Laws and Regulations2018-11-13T08:52:19-04:00

Environmental Laws and Regulations

Below is a list of common United States federal environmental statutes:

  • Antiquities Act – restricts the use of particular public land owned by the federal government
  • Atomic Energy Act of 1946 – determined how the United States federal government would control and manage the nuclear technology
  • Atomic Energy Act of 1954 – It covers the laws for the development, regulation, and disposal of nuclear materials and facilities in the United States
  • Clean Air Act – one of a number of pieces of legislation relating to the reduction of airborne contaminants, smog and air pollution in general
  • Clean Water Act – primary federal law in the United States governing water pollution
  • Coastal Zone Management Act – established as national policy to preserve, protect, develop, and restore the resources of the Nation’s coastal zone
  • CERCLA (Superfund) – designed to clean up sites contaminated with hazardous substances
  • Emergency Planning and Community Right-to-Know Act – emergency response preparedness
  • Endangered Species Act – designed to protect critically imperiled species
  • Energy Policy Act of 1992 – addressed energy efficiency, energy conservation and energy management
  • Energy Policy Act of 2005 – described by proponents as an attempt to combat growing energy problems, changed US energy policy by providing tax incentives and loan guarantees for energy production of various types.
  • Federal Food, Drug, and Cosmetic Act – gives authority to the U.S. Food and Drug Administration (FDA) to oversee the safety of food, drugs, and cosmetics
  • Federal Land Policy and Management Act – governs the way in which the public lands administered by the Bureau of Land Management are managed
  • Federal Insecticide, Fungicide, and Rodenticide Act – basic U.S. system of pesticide regulation to protect applicators, consumers and the environment
  • Federal Power Act – effectively coordinate the development of hydroelectric projects in the United States
  • Fish and Wildlife Coordination Act – protect fish and wildlife when federal actions result in the control or modification of a natural stream or body of water
  • Food Quality Protection Act – standardized the way the Environmental Protection Agency (EPA) would manage the use of pesticides and amended the Federal Insecticide, Fungicide, and Rodenticide Act and the Federal Food Drug and Cosmetic Act
  • Fisheries Conservation and Management Act (Magnuson-Stevens) – primary law governing marine fisheries management
  • Lacey Act – Protecting both plants and wildlife by creating civil and criminal penalties for a wide array of violations, the Act most notably prohibits trade in wildlife, fish, and plants that have been illegally taken, transported or sold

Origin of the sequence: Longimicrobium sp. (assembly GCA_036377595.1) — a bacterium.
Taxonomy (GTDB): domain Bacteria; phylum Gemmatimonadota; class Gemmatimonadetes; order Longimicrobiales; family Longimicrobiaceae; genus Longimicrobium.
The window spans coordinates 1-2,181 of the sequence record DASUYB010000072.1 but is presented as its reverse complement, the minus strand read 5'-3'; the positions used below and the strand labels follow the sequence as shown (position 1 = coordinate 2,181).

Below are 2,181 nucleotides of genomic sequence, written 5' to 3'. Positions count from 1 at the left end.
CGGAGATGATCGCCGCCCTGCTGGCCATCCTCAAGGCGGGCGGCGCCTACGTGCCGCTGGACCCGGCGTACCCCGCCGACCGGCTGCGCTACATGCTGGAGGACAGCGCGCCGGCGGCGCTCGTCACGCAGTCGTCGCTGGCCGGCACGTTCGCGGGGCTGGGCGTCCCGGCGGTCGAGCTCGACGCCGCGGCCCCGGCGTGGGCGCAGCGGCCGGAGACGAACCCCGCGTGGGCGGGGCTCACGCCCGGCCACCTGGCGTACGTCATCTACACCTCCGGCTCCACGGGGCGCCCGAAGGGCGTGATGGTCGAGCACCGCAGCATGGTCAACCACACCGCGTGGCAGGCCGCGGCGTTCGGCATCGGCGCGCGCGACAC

• Marine Mammal Protection Act – to call specifically for an ecosystem approach to natural resource management and conservation
  • Migratory Bird Treaty Act – in order implement the convention for the protection of migratory birds between the United States and Great Britain
  • Mineral Leasing Act – authorizes and governs leasing of public lands for developing deposits of coal, petroleum, natural gas and other hydrocarbons, in addition to phosphates, sodium, sulphur, and potassium
  • National Environmental Policy Act – established a U.S. national policy promoting the enhancement of the environment and also established the President’s Council on Environmental Quality (CEQ)
  • National Forest Management Act – management of renewable resources on national forest lands
  • National Historic Preservation Act – legislation intended to preserve historical and archaeological sites in the United States of America
  • National Park Service Organic Act
  • Nuclear Waste Policy Act – during the first 40 years that nuclear waste was being created in the United States, no legislation was enacted to manage its disposal
  • Ocean Dumping Act – authorized the Environmental Protection Agency (EPA) to regulate ocean dumping of industrial waste, sewage sludge, biological agents, NBC, radioactive waste and other wastes into the territorial waters of the United States through a permit program
  • Oil Pollution Act – mitigate and prevent civil liability for future oil spills off the coast
  • Resource Conservation and Recovery Act – enacted in 1976, is the principal Federal law in the United States governing the disposal of solid waste and hazardous waste
  • Rivers and Harbors Act – The Act makes it a misdemeanor to discharge refuse matter of any kind into the navigable waters, or tributaries thereof, of the United States without a permit
  • Safe Drinking Water Act – principal federal law in the United States intended to ensure safe drinking water for the public
  • Surface Mining Control and Reclamation Act – primary federal law that regulates the environmental effects of coal mining
  • Toxic Substances Control Act – regulates the introduction of new or already existing chemicals
  • Wild and Scenic Rivers Act – designation for certain protected areas

Information above derived from Environmental Statutes.